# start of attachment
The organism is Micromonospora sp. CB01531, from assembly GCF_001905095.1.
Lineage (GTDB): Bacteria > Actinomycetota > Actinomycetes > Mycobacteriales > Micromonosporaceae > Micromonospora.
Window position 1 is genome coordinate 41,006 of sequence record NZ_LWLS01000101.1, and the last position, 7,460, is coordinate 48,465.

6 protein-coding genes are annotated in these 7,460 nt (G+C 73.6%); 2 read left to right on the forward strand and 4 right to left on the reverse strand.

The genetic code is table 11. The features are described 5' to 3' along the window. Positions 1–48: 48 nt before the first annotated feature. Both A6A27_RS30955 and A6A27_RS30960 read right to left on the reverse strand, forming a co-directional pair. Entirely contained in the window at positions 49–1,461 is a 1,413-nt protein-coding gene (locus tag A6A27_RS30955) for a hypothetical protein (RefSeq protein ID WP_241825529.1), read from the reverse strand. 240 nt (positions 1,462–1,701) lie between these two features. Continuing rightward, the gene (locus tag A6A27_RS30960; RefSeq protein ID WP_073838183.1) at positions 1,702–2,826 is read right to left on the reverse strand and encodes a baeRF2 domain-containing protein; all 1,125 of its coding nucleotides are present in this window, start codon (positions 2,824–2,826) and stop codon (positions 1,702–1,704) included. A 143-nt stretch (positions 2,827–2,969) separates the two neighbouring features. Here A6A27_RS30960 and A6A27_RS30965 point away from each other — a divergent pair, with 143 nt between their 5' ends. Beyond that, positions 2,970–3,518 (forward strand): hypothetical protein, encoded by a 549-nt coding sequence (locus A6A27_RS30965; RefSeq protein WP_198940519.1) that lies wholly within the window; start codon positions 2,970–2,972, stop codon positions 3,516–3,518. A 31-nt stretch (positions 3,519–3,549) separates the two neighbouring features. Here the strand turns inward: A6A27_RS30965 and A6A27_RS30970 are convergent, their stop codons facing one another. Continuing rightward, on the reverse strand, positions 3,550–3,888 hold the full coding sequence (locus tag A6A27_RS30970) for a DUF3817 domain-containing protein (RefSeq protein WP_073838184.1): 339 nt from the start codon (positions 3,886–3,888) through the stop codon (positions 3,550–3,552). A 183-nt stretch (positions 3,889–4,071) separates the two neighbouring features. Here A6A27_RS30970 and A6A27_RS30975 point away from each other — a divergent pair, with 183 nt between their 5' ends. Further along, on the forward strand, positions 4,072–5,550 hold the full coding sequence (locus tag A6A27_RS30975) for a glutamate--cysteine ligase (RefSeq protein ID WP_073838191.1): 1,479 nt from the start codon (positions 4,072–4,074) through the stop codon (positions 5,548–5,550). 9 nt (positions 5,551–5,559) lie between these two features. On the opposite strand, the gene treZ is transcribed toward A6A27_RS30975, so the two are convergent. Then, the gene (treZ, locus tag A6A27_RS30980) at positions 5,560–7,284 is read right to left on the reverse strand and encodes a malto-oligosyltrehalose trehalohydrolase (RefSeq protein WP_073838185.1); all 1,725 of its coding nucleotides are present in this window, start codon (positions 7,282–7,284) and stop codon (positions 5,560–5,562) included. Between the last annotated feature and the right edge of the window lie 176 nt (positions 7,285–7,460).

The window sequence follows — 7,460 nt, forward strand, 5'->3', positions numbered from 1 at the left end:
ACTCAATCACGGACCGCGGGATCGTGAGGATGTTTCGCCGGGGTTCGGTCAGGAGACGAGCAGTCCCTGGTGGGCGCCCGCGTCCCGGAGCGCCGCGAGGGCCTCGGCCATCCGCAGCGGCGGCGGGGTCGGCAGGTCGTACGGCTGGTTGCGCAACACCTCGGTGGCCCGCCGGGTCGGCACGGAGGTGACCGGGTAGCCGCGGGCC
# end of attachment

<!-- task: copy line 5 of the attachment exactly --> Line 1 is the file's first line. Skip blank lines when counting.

The genetic code is table 11. The features are described 5' to 3' along the window. Positions 1–48: 48 nt before the first annotated feature. Both A6A27_RS30955 and A6A27_RS30960 read right to left on the reverse strand, forming a co-directional pair. Entirely contained in the window at positions 49–1,461 is a 1,413-nt protein-coding gene (locus tag A6A27_RS30955) for a hypothetical protein (RefSeq protein ID WP_241825529.1), read from the reverse strand. 240 nt (positions 1,462–1,701) lie between these two features. Continuing rightward, the gene (locus tag A6A27_RS30960; RefSeq protein ID WP_073838183.1) at positions 1,702–2,826 is read right to left on the reverse strand and encodes a baeRF2 domain-containing protein; all 1,125 of its coding nucleotides are present in this window, start codon (positions 2,824–2,826) and stop codon (positions 1,702–1,704) included. A 143-nt stretch (positions 2,827–2,969) separates the two neighbouring features. Here A6A27_RS30960 and A6A27_RS30965 point away from each other — a divergent pair, with 143 nt between their 5' ends. Beyond that, positions 2,970–3,518 (forward strand): hypothetical protein, encoded by a 549-nt coding sequence (locus A6A27_RS30965; RefSeq protein WP_198940519.1) that lies wholly within the window; start codon positions 2,970–2,972, stop codon positions 3,516–3,518. A 31-nt stretch (positions 3,519–3,549) separates the two neighbouring features. Here the strand turns inward: A6A27_RS30965 and A6A27_RS30970 are convergent, their stop codons facing one another. Continuing rightward, on the reverse strand, positions 3,550–3,888 hold the full coding sequence (locus tag A6A27_RS30970) for a DUF3817 domain-containing protein (RefSeq protein WP_073838184.1): 339 nt from the start codon (positions 3,886–3,888) through the stop codon (positions 3,550–3,552). A 183-nt stretch (positions 3,889–4,071) separates the two neighbouring features. Here A6A27_RS30970 and A6A27_RS30975 point away from each other — a divergent pair, with 183 nt between their 5' ends. Further along, on the forward strand, positions 4,072–5,550 hold the full coding sequence (locus tag A6A27_RS30975) for a glutamate--cysteine ligase (RefSeq protein ID WP_073838191.1): 1,479 nt from the start codon (positions 4,072–4,074) through the stop codon (positions 5,548–5,550). 9 nt (positions 5,551–5,559) lie between these two features. On the opposite strand, the gene treZ is transcribed toward A6A27_RS30975, so the two are convergent. Then, the gene (treZ, locus tag A6A27_RS30980) at positions 5,560–7,284 is read right to left on the reverse strand and encodes a malto-oligosyltrehalose trehalohydrolase (RefSeq protein WP_073838185.1); all 1,725 of its coding nucleotides are present in this window, start codon (positions 7,282–7,284) and stop codon (positions 5,560–5,562) included. Between the last annotated feature and the right edge of the window lie 176 nt (positions 7,285–7,460).